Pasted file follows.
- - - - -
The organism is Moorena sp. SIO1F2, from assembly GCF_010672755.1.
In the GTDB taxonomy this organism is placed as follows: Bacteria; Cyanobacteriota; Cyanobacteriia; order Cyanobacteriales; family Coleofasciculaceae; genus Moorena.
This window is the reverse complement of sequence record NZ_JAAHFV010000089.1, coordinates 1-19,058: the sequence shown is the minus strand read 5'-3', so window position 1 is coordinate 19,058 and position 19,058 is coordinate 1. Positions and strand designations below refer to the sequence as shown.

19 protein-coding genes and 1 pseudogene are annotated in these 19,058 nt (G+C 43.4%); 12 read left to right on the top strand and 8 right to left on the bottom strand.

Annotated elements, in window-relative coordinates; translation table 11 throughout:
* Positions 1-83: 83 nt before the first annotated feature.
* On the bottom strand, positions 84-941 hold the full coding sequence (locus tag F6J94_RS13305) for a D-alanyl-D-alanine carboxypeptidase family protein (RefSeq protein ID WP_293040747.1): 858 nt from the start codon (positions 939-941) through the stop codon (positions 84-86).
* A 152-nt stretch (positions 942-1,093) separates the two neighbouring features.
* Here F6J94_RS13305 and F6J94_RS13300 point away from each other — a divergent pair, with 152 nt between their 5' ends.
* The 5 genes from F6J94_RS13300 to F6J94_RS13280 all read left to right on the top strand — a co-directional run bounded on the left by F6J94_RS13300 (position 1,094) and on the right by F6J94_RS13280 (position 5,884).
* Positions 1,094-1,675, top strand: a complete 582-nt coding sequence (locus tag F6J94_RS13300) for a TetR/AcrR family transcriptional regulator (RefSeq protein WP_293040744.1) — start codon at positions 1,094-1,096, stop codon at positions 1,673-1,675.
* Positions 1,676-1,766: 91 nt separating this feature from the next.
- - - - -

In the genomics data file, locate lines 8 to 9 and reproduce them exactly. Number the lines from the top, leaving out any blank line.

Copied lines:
* A 152-nt stretch (positions 942-1,093) separates the two neighbouring features.
* Here F6J94_RS13305 and F6J94_RS13300 point away from each other — a divergent pair, with 152 nt between their 5' ends.